There is a large amount of user documentation for CCSv4 on TI's wiki, and this article will not replicate that documentation. However, it will describe how an OpenTag project is represented in CCSv4, and what you need to do to build and load a project onto a supported device (generally a CC430).

The Editor Screen

When you open up a project, the first thing you see is an editor screen for C/C++ editing (no C++ will touch OpenTag, though). You can move the window frames around, but generally they will be arranged much like the example below. Make sure that you can click on the folders in the “C/C++ Projects” window frame, and that the files inside the folders are displayed. If you cannot get the files to display in the folders, there is something wrong with your project configuration (make sure to set up the “B” drive, etc).

The Debugger Screen

When you successfully build a project, click on the icon in the toolbar that looks like a green bug to load the firmware to the microcontroller and launch the debug screen. Again, the TI wiki has plenty of information on how to use this, but here are a few tips:

  • You can set and clear breakpoints during live debugging
  • The Right-click menu has an option called “Run To Line.” This is a great feature. It will run your program until it reaches the line in the code where cursor is.
  • One of the best way to make sure your program is doing the right things is to probe the memory.
    • Open the “Memory” window frame and enter a hex base address in 0x… form to go to a place in memory.
    • When code changes a value in memory between pauses, it will mark the address in red.
    • Open the “Disassembler” window frame and step through the code to find the addresses of variables that you want to monitor (you can plug these into the Memory window).

Build Properties

In the Project menu, there is a “Properties” option. If you open Properties, you will see a window that is full of sub-properties. Really, the only one that matters is the “C/C++ Build” sub-option. The rest of the sub-options might be fun to play with, but they are not critical to understand (the defaults are fine).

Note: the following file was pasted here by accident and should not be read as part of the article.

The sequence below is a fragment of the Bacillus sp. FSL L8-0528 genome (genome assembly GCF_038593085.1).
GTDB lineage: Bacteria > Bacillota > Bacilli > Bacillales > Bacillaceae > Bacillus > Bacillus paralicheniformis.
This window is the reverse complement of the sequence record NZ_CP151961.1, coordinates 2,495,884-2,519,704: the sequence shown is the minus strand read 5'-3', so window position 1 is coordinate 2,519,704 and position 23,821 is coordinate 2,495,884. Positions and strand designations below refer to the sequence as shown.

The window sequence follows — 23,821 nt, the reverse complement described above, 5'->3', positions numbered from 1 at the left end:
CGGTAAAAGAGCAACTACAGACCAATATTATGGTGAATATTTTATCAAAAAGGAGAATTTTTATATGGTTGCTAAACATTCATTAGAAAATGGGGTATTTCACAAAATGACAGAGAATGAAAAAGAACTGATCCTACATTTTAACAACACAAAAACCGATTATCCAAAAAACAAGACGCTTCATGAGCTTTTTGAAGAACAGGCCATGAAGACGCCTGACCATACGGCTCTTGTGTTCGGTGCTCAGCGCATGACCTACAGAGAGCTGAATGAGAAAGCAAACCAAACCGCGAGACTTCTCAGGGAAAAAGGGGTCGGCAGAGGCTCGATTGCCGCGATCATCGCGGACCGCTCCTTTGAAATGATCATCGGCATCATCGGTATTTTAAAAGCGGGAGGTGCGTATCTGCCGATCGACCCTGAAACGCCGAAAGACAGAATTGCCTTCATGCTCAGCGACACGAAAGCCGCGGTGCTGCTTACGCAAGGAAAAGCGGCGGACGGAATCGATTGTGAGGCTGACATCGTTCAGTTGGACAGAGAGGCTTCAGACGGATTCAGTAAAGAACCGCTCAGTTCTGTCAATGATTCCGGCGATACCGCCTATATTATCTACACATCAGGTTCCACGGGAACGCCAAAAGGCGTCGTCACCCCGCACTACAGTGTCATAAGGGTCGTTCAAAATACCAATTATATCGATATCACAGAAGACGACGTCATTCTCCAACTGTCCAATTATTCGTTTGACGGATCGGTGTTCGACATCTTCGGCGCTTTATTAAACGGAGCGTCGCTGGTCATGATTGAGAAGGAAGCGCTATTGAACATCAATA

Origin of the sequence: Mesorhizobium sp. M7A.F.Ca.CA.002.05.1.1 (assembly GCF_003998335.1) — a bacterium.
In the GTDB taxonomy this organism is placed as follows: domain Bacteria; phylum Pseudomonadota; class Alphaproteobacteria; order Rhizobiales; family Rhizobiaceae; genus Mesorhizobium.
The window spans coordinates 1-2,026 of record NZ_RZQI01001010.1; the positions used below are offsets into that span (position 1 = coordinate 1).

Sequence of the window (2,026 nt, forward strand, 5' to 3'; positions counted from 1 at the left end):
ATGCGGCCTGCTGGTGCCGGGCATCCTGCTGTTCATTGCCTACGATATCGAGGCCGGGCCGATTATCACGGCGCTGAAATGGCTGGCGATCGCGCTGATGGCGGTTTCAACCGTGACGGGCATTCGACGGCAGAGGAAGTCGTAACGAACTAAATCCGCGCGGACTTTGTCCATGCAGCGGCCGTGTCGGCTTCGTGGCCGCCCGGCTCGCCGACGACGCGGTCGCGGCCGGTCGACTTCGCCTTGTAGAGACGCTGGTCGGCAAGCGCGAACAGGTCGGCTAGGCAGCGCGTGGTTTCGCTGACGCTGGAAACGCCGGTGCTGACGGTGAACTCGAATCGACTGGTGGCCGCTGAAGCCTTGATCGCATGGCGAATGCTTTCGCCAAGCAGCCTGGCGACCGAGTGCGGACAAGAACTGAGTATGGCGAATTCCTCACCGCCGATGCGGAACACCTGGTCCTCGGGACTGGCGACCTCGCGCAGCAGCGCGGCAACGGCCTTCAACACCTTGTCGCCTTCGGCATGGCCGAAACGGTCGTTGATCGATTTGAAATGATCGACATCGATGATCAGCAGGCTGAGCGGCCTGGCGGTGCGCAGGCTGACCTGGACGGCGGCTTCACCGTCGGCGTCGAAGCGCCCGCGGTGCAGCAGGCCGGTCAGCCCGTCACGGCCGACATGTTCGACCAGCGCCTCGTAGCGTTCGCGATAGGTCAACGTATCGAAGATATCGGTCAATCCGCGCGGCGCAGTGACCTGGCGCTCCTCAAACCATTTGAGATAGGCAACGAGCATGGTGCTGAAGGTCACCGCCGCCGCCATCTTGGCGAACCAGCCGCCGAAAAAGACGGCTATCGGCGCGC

The “C/C++ Build” options are the kind of things that you would write into a makefile, except they are presented in GUI form. Of particular note are the options below:

Tool Settings → MSP430 Compiler → Basic Options
You can fiddle with the compiler optimization settings here. OpenTag is pretty heavily optimized at the code level, so I would advocate going for speed optimization over size optimization, where you will get more benefit.

Tool Settings → MSP430 Compiler → Include Options
If you are having trouble because the compiler is not finding your include files, make sure to update the include paths here.

Tool Settings → MSP430 Compiler → Runtime Model Options
You can enable some compiler tricks and errata workarounds here. As far as I know, all the CC430 errata are dealt with manually in the OpenTag codebase. However, you can safely enable the –small-enum option.

Tool Settings → MSP430 Compiler → Optimizations
I would leave this stuff alone for the debug builds, but for release builds you can shave-off a little bit of build size and improve runtime performance a tiny bit by enabling some of these specific optimizations.

opentag/tools/ccs.txt · Last modified: 2012/06/11 19:14 by jpnorair